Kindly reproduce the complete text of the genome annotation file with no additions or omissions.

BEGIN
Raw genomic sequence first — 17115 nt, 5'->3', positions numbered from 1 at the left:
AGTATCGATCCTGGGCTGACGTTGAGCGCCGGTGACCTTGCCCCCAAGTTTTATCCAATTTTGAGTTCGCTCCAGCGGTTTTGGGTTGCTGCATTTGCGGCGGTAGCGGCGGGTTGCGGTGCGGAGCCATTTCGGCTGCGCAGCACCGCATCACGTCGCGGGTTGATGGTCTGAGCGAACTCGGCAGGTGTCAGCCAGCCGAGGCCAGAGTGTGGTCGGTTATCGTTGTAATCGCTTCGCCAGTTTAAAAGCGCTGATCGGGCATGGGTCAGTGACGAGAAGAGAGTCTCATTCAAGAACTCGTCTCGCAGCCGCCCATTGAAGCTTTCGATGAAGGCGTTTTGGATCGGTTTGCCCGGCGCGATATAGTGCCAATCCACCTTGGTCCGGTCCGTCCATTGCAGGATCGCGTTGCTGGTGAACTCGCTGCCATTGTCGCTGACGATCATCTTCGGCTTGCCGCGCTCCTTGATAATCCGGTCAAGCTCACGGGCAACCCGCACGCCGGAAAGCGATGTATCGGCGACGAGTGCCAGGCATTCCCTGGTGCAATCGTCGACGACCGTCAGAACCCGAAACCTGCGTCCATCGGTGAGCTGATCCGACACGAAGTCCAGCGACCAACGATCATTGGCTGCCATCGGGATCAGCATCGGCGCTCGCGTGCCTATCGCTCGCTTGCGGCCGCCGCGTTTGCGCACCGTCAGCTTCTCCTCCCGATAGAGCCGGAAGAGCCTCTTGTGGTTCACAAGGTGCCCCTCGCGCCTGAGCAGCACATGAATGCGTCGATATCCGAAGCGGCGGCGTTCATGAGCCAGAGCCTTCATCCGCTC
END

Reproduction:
Raw genomic sequence first — 17115 nt, 5'->3', positions numbered from 1 at the left:
AGTATCGATCCTGGGCTGACGTTGAGCGCCGGTGACCTTGCCCCCAAGTTTTATCCAATTTTGAGTTCGCTCCAGCGGTTTTGGGTTGCTGCATTTGCGGCGGTAGCGGCGGGTTGCGGTGCGGAGCCATTTCGGCTGCGCAGCACCGCATCACGTCGCGGGTTGATGGTCTGAGCGAACTCGGCAGGTGTCAGCCAGCCGAGGCCAGAGTGTGGTCGGTTATCGTTGTAATCGCTTCGCCAGTTTAAAAGCGCTGATCGGGCATGGGTCAGTGACGAGAAGAGAGTCTCATTCAAGAACTCGTCTCGCAGCCGCCCATTGAAGCTTTCGATGAAGGCGTTTTGGATCGGTTTGCCCGGCGCGATATAGTGCCAATCCACCTTGGTCCGGTCCGTCCATTGCAGGATCGCGTTGCTGGTGAACTCGCTGCCATTGTCGCTGACGATCATCTTCGGCTTGCCGCGCTCCTTGATAATCCGGTCAAGCTCACGGGCAACCCGCACGCCGGAAAGCGATGTATCGGCGACGAGTGCCAGGCATTCCCTGGTGCAATCGTCGACGACCGTCAGAACCCGAAACCTGCGTCCATCGGTGAGCTGATCCGACACGAAGTCCAGCGACCAACGATCATTGGCTGCCATCGGGATCAGCATCGGCGCTCGCGTGCCTATCGCTCGCTTGCGGCCGCCGCGTTTGCGCACCGTCAGCTTCTCCTCCCGATAGAGCCGGAAGAGCCTCTTGTGGTTCACAAGGTGCCCCTCGCGCCTGAGCAGCACATGAATGCGTCGATATCCGAAGCGGCGGCGTTCATGAGCCAGAGCCTTCATCCGCTC